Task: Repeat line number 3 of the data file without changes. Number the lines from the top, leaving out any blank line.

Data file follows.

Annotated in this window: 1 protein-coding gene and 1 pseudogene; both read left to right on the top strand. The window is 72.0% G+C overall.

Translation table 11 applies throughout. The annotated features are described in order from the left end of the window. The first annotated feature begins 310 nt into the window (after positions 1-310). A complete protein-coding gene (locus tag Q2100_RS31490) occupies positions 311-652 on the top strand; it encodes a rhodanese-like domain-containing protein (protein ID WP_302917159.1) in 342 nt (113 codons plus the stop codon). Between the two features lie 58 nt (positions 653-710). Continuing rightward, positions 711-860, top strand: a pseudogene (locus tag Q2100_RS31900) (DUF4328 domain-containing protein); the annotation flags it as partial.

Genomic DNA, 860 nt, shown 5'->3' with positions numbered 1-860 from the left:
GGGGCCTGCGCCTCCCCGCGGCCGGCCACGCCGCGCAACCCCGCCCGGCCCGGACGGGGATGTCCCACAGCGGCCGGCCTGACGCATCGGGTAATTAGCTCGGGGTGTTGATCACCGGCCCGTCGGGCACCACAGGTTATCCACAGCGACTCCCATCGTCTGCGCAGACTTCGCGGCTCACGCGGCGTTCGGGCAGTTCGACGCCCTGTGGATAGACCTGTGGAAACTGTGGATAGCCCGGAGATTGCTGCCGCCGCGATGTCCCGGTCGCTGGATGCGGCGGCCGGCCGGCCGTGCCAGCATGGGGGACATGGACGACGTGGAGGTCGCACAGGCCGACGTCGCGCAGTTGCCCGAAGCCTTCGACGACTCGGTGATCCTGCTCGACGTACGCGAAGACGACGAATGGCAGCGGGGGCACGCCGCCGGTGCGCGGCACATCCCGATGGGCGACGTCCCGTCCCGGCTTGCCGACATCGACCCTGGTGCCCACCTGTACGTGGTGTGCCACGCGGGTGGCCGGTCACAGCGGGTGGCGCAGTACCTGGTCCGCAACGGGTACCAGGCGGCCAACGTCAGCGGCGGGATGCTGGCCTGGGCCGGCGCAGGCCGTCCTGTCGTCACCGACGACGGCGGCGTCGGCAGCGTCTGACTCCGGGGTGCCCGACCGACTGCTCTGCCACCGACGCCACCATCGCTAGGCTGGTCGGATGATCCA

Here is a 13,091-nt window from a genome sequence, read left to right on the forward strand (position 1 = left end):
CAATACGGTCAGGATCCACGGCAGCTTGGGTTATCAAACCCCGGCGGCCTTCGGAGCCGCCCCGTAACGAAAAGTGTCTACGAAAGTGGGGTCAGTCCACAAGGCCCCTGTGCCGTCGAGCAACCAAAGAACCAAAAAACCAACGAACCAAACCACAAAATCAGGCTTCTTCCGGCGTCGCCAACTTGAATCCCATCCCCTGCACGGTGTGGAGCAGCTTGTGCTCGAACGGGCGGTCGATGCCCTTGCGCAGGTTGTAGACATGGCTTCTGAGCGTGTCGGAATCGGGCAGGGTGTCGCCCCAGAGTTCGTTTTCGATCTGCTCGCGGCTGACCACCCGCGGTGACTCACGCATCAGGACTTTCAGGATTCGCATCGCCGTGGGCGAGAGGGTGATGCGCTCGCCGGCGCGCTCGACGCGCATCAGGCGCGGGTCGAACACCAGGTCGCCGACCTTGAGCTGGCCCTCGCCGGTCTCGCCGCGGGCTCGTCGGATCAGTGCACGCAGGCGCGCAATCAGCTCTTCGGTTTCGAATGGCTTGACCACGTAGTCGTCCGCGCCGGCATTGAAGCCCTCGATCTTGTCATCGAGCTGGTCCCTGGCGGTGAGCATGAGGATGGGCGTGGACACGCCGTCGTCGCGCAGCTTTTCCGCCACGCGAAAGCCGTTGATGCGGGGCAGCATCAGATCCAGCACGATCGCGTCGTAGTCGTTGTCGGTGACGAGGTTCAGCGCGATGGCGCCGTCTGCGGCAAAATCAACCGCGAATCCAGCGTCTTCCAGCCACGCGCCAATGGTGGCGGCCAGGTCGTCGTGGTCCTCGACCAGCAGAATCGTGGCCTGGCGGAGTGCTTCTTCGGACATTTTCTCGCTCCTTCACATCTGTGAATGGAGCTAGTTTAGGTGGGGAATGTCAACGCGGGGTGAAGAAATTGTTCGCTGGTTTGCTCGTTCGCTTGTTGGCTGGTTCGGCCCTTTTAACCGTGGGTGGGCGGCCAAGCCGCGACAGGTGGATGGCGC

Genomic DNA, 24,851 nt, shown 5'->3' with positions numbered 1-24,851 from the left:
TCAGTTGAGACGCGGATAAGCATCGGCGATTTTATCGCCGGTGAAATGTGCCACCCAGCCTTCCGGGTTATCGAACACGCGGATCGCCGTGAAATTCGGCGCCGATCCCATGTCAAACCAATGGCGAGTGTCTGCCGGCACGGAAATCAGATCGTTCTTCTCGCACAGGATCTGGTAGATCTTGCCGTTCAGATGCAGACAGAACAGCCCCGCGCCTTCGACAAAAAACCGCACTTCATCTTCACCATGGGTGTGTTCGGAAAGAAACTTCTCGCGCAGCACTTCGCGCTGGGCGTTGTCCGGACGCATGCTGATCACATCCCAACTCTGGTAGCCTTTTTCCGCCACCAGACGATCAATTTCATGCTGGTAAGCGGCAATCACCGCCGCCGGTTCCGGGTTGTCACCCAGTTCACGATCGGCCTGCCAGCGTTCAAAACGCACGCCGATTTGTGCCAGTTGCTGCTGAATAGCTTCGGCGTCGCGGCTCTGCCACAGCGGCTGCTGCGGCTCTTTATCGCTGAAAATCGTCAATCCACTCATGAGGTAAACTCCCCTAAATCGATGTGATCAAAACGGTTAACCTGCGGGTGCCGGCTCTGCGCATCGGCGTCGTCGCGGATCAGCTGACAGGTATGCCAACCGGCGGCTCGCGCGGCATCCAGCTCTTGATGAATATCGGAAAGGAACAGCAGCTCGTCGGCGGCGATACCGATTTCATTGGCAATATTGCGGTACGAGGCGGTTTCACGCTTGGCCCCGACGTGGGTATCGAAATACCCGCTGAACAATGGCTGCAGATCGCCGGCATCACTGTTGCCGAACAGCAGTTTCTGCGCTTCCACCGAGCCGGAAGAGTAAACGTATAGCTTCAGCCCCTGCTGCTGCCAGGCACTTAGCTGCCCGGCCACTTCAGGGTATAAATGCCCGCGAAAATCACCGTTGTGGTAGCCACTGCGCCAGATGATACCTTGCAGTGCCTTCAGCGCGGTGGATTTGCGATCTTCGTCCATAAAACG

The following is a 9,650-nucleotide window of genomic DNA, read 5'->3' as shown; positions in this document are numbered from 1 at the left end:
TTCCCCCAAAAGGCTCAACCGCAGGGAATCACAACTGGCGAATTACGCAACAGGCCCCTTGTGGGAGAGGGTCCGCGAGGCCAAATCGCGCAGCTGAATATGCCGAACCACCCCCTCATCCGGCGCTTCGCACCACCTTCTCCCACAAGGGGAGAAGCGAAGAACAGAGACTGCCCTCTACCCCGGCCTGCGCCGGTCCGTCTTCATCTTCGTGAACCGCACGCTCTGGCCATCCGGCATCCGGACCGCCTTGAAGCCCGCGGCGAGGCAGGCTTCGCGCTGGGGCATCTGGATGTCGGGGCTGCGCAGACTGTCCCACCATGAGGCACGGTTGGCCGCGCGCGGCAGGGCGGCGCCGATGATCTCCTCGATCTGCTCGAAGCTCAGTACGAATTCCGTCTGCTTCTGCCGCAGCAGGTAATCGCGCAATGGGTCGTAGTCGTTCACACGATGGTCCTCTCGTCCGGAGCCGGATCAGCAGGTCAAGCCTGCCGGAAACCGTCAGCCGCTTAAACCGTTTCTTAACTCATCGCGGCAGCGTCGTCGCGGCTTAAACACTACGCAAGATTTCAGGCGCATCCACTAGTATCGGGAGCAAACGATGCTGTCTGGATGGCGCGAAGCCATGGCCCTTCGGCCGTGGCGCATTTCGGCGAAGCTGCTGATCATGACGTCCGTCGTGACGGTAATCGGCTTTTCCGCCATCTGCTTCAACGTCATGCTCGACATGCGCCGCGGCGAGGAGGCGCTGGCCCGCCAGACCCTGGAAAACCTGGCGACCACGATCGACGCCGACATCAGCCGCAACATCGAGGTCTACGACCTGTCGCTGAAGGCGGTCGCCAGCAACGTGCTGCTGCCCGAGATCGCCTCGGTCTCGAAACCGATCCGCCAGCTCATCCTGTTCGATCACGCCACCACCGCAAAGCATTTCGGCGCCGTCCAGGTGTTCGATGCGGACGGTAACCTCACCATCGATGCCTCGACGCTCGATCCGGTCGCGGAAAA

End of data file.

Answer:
Genomic DNA, 860 nt, shown 5'->3' with positions numbered 1-860 from the left: